Ambrosecchia claims that her information materially adds to the existing information by demonstrating scienter. However, the complaint provides no more than the simple, conclusory allegation that Defendants' actions were knowing. The complaint does not elaborate, and this “formulaic recitation of the elements of [the] cause of action” alone is not sufficient. See Iqbal, 556 U.S. at 678 (quotations omitted). Accordingly, Ambrosecchia's complaint is insufficient to plausibly state that she qualifies as an original source.
As a result, the public disclosure bar applies, and the district court was correct to dismiss Ambrosecchia's FCA claims.6 Because we find in Defendants' favor on these grounds, we need not address their argument that Ambrosecchia's complaint does not satisfy Rule 9(b).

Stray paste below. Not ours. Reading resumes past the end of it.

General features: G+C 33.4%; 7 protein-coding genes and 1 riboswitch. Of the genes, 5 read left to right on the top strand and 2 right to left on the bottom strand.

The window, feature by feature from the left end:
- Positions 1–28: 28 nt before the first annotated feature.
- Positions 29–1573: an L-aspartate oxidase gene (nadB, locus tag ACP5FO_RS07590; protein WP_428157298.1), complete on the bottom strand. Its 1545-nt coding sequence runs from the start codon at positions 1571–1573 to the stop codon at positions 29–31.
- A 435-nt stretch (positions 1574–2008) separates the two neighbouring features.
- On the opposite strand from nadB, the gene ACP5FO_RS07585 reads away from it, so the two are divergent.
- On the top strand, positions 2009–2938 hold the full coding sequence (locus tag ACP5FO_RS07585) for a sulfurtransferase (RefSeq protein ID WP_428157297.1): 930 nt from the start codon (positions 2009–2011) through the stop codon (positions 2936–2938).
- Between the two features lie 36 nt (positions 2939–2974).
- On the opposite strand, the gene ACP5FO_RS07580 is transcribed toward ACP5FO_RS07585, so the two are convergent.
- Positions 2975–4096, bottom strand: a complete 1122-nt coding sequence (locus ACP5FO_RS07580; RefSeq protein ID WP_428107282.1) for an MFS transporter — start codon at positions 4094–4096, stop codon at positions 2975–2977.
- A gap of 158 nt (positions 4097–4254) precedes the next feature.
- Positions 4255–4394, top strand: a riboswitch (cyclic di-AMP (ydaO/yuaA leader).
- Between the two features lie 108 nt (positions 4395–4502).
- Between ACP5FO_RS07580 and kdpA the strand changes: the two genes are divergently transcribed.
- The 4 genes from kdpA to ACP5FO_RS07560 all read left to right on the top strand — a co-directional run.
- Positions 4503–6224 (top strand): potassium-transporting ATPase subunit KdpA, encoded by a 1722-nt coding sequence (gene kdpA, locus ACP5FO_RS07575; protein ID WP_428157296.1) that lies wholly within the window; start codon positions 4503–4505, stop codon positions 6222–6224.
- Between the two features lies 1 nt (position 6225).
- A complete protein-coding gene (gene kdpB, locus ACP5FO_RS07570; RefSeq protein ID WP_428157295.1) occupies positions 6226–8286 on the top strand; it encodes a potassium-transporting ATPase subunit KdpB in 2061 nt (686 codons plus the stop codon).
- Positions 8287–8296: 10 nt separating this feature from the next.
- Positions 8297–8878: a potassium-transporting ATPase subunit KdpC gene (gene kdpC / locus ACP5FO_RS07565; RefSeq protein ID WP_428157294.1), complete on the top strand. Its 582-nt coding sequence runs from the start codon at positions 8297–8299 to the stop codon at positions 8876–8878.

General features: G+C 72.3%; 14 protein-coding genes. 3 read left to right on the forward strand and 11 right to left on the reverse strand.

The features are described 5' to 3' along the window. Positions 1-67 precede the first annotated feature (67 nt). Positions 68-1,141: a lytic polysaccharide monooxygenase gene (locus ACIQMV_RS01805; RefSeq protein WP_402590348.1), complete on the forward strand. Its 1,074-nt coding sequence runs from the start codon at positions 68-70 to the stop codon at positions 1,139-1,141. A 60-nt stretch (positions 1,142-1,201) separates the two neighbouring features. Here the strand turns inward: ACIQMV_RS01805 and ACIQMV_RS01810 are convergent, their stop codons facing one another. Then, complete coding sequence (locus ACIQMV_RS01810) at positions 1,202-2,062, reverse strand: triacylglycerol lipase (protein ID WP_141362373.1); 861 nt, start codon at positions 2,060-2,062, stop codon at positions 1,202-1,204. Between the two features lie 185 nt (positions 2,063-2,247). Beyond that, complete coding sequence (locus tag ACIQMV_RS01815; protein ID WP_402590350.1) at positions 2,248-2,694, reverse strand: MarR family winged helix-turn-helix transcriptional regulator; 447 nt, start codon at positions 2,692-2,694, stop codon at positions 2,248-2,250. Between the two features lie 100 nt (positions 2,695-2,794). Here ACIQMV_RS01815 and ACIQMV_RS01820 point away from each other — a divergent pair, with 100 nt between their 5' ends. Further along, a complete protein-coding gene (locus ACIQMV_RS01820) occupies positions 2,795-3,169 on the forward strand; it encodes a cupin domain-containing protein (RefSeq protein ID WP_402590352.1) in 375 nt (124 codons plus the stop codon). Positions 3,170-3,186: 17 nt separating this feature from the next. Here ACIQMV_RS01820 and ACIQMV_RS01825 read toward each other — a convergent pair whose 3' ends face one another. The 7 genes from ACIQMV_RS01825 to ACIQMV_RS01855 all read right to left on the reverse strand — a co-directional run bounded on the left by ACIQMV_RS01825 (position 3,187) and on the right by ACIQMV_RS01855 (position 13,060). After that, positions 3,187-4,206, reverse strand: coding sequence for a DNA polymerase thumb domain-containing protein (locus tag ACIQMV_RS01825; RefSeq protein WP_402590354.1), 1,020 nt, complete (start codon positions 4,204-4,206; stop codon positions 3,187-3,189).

C. Motion to Amend
Next, Ambrosecchia challenges the district court's decision to deny her leave to amend her second amended complaint. “We review the denial of a motion for leave to amend a complaint for an abuse of discretion.” Fuller v. Sec'y of Def., 30 F.3d 86, 88 (8th Cir. 1994) (citation omitted). Although the district court “should freely give leave [to amend] when justice so requires,” Fed. R. Civ. P. 15(a)(2), a district court does not abuse its discretion in denying leave to amend where the plaintiff “made no motion for leave to amend and did not explain the substance of his proposed amendment,” Misischia v. St. John's Mercy Health Sys., 457 F.3d 800, 805 (8th Cir. 2006). Ambrosecchia “raised this issue with a one line request in [her] brief opposing defendants' motion to dismiss” and did not provide the substance of the proposed amendments.7 See id. Accordingly, the district court did not abuse its discretion in denying leave to amend.
D. Joinder Motion